MAMDOUH HABIB: Actually I been tortured the first day. I don’t know – every question they been torturing me from the beginning to the end. I don’t know why. It’s not torturing about questions. I think they enjoy to torture – that’s it.

JOE MARGULIES: The tortures that he was subjected to in Egypt were creative and diabolical in a way that I never could have conceived. The United States Government does not maintain that those tortures were not true. In fact when he was released their position now is that there was no evidence he was tortured in US custody. They’re very careful to exclude the fact that he was tortured in Egyptian custody.

While Habib was not in American custody in Egypt, they sent him there. In an interview with Dateline last year, the Pakistani Interior Minister said that while Habib was arrested by the Pakistanis, once they’d finished with him, they handed him over to the Americans. He was in US custody when he was transferred to Egypt.

REPORTER: The United States requested that he be sent to Egypt?

PAKISTANI INTERIOR MINISTER, 2004: The US wanted him there for their own investigations. But we are not concerned where they take him. Once that was over, once we were satisfied with our own investigations, certainly we had no problem in handing him over to an ally of ours.

REPORTER: The Americans?


Post 9/11 the United States has increasingly used the secret policy of extraordinary rendition. It involves sending terror suspects to countries like Egypt where they can be interrogated in a way that Western democracies can’t. It’s effectively the outsourcing of torture. The US gets the information they want without getting their hands dirty.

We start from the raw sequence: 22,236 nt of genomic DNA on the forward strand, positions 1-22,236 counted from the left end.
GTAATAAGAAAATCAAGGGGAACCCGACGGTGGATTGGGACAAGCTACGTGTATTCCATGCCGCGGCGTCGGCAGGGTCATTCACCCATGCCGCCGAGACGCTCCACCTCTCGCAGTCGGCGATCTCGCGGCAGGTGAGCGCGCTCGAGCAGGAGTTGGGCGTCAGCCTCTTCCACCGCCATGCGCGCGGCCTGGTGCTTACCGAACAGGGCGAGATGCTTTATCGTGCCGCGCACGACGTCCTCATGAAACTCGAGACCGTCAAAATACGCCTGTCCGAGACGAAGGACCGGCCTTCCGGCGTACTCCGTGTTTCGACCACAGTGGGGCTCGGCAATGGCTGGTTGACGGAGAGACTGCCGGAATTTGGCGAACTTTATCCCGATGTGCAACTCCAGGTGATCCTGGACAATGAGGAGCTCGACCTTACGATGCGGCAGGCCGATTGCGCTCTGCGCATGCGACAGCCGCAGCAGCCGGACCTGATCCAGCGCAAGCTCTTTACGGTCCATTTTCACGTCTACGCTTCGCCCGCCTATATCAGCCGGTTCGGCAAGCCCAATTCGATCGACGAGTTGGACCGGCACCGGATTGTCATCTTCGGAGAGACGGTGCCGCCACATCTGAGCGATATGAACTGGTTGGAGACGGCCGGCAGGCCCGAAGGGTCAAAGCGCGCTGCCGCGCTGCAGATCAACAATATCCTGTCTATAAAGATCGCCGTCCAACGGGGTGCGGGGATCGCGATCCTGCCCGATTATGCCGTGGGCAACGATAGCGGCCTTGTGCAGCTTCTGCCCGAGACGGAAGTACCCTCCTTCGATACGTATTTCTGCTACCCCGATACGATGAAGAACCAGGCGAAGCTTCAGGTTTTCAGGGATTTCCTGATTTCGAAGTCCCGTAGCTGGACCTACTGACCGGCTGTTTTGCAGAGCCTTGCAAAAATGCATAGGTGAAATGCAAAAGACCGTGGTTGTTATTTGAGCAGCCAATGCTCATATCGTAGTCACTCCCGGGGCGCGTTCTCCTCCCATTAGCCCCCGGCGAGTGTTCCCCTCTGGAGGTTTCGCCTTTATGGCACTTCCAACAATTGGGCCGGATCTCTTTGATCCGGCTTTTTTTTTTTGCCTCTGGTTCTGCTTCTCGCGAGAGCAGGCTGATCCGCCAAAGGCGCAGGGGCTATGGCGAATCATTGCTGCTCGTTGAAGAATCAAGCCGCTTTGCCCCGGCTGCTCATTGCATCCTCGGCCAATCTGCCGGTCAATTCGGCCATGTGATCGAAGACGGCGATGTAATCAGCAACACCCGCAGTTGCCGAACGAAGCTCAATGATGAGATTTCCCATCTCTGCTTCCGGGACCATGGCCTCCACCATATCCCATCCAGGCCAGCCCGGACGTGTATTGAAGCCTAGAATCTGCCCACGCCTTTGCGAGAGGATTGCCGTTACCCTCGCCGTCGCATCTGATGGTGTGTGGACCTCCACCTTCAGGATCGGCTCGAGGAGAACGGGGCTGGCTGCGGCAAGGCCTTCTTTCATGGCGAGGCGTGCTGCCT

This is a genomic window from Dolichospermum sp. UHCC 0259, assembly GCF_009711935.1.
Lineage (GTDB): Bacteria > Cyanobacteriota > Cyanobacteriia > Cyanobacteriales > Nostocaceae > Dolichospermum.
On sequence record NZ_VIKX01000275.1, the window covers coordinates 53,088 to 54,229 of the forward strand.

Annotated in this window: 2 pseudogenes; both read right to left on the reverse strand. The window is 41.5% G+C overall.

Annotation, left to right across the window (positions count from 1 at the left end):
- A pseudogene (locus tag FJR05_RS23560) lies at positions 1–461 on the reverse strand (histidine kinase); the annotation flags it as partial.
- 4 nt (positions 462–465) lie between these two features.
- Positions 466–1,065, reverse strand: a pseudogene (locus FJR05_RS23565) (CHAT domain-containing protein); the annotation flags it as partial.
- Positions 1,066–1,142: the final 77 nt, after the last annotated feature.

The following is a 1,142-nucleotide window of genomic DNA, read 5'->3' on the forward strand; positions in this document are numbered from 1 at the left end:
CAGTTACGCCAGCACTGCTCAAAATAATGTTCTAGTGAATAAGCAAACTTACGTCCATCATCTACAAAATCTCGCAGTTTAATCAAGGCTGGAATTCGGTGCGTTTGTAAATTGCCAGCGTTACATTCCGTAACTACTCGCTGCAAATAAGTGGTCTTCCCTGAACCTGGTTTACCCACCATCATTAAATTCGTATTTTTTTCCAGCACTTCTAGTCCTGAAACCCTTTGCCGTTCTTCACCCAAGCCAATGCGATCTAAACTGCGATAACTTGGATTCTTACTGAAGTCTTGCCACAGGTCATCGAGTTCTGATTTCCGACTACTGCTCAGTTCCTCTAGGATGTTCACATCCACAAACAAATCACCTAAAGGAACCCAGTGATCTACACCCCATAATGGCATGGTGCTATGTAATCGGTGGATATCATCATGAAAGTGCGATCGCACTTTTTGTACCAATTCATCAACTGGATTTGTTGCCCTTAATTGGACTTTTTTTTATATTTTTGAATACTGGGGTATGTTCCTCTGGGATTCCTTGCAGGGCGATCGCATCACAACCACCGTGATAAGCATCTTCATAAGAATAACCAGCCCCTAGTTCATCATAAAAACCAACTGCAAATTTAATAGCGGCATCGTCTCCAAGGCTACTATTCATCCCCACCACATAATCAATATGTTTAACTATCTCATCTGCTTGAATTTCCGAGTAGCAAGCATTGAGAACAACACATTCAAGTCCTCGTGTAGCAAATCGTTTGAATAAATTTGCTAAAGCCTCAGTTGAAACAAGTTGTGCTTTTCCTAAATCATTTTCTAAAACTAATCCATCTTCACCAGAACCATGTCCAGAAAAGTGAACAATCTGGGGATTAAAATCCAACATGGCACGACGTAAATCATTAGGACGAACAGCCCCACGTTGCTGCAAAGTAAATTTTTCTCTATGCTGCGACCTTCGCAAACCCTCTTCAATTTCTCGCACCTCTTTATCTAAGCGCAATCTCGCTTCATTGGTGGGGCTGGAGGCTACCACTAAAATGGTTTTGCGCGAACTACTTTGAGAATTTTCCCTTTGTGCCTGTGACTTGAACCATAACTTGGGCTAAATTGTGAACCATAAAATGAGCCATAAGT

Joe Margulies says Habib’s story fits in with what’s known about the rendition process.

JOE MARGULIES: We’re not going to get the torturers from Egypt to come forward and say, “This is what we did. This is how we filled the room with water. Here’s the lever we pushed to allow the water to come into the room and fill up to his neck while he stood in a room with his hands handcuffed behind his back.” That’s not going to happen. But what we have is pieces of it that are corroborated by other people, other people to whom things like this have happened. Other people who confirm now that the United States has for some years been involved in the practice of extraordinary rendition – that’s what it’s called – and they have sent people to places like Egypt where they know they’re going to be tortured.

The main agency involved in extraordinary rendition is the CIA. John Radsan is a former CIA lawyer.

JOHN RADSAN, CIA LAWYER: He was rendered, if his allegations are true, he was rendered from our control to Egyptian control. What we don’t know is if he was mistreated or if he was mistreated whether the administration had any reason to believe that he would be mistreated in Egypt. But let’s be clear if the administration knows that a jurisdiction is going to mistreat or torture someone and they go ahead and turn this person over, this is a violation of US law.

Up until a year ago, John Radsan was legal counsel for the CIA. One of his tasks was to build a legal framework around the administration’s tough new anti-terror policy. He raises the possibility that if Habib was tortured in Egypt, then Australia may also bear responsibility for what happened.

JOHN RADSAN: If my assumptions are true – and I think they are – that Australia is a part of the convention against torture, that they have similar prohibitions against torture in Australian law, and if the Australians were involved in Mamdouh Habib’s transfer, if they had control, if they had jurisdiction over him, or if they shared jurisdiction with American authorities, then I think they’re drawn into the responsibility. The other possibility is they’ve kept a distance and they’ve been apprised that the Americans are going to transfer that person to Egypt. That may have different implications, different legal implications, but I think from an Australians perspective you would ask, “Shouldn’t my Government be doing more to protect me? I’m an Australian citizen – and not to allow me to go to a country that people have a fair reason to believe, tortures people.” But that’s a political question less a legal question.